flour (whole wheat, unbleached white, gluten free)
baking soda
baking powder
kosher salt
chocolate chips
baking chocolate
polenta
cornmeal for baking
honey
mollases
sugar: white, brown, dark brown

Ok, so now you have your pantry stocked.  What do you do with all of this?  I will try to write a weekly recipe that you can make straight from your pantry.  I usually work the other way from a recipe, to my grocery list, to my kitchen.  I find that if I have some ingredients in my pantry that I need to use because I can’t get out to go shopping or I don’t want to go out and buy groceries, then I just do a search onepicurious.com or foodnetwork.com For example if I have frozen corn, some beans, and a can of chopped tomatoes then I will find this recipe:  Taco soup.  If you don’t have ground beef in the freezer just skip it.  If you’re stuck inside with the kids you can bake a loaf of bread or some cookies.  So for dinner you have soup, crackers or fresh-baked bread, some cheese from the fridge, cookies from the oven or the pantry for dessert.  If you are a fairly carnivorous family be sure to have frozen ground beef, buffalo or chicken in the freezer to round out the meal.

Bon courage.  ttyl your BFF (Boston Family Foodie)

For more info: Teri’s PantryThe Well-Stocked Pantry(Mother Earth News),Tips for buying and keeping food in bulk (Martha Stewart), Martha Stewart’s Winter Pantry(includes recipes), Fresh Start for a New Year?  Let’s Begin in the Kitchen (Mark Bittman – NY Times)





Last Minute Gift Ideas: Forgot the Butcher, The Baker, The Candlestick Maker

19 12 2008

I can say it is officially crunch time.  As we walk to the car around the puddles, there are little tiny ridges of crunchy white snowy ice.  School is having it’s all-school sing and pot-luck.  In a couple days the children will be home for the holidays whatever they may be in your home.  Some people have already started there travels and it sends off a domino effect of families hopping in trains, airplanes, cars, and bicycles traveling to a party somewhere.  Others are pulling their blankets up around them and staying put.

If you’re not a naturally gifted shopper or you’ve had a busy year then perhaps you’re not quite where you’d like to be on the shopping and/or making gift front.  Perhaps you forgot about your favourite librarian, the man who serves you coffee every day, the butcher, the baker and the candlestick maker.  So here is a quick list of last minute gifts.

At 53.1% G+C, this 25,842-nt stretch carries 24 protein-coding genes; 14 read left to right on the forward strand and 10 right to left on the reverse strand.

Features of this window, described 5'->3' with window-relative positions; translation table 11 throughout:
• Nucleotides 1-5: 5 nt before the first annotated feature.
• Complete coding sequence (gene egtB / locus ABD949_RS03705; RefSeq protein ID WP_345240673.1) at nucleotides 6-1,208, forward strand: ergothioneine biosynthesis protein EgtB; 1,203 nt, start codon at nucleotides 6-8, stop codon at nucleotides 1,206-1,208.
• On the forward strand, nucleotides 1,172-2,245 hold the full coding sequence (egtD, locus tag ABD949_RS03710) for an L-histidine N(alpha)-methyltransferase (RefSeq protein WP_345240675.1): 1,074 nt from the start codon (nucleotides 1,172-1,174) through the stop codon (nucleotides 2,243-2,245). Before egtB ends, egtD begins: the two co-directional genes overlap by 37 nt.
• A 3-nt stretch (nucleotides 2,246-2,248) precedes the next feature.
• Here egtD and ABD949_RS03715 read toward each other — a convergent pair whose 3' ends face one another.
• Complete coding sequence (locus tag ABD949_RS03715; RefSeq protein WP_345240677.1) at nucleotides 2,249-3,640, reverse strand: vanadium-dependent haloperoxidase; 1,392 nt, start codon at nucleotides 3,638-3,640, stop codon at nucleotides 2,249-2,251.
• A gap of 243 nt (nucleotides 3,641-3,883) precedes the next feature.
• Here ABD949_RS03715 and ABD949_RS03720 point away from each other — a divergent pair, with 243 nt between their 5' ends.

Get a gift certificate to a favourite restaurant.  Some suggestions might be:  Rialto, Chez Henri, Oleanna, the Blue Room, Ole, Craigie on Main, Upstairs on the Square, Small Plates, T. W. Food, EVOO, the Elephant Walk among many others.  If you want some guidance you can check out chowhound, ask someone at your favourite foodie market or store.  You may be able to get some great deals on restaurant gift certificates at  restaurant.com.  You don’t have to go to the restaurant, as mentioned in this thread on Chowhound, you can often call the restaurant and have the certificate mailed to you or to the recipient.

You can also get gift certificates to boutique foodie stores such as Formaggio Kitchen, Savenor’s, even local little stores.  Just make sure that it’s not a drag for the recipient to go to said store and that they actually would use the certificate otherwise it is not much of a gift.

If you’re feeling creative, you can put together a gift basket.  I purchased some baskets from China Fair this week and my daughter’s classmates all contributed something special to put in it store bought, home-made, hand-sewn and hand-written.  I think this would be a perfect gift from any group.  If you don’t feel like making your own, Wilson’s farm makes some great food baskets, as do Winston Flowers, and Pemberton Farms

Finally, for the chocolate lovers you can’t beat the offerings at local chocolaterie L.A. Burdick.

For more info: Restaurant.com, Formaggio Kitchen
Petsi PiesWilson’s Farm ,  Winston FlowersSavenor’s MarketBakers’ BestFlour BakeryVicki Lee’s,
Verill FarmPemberton FarmsCardullo’s L.A. Burdick Chocolate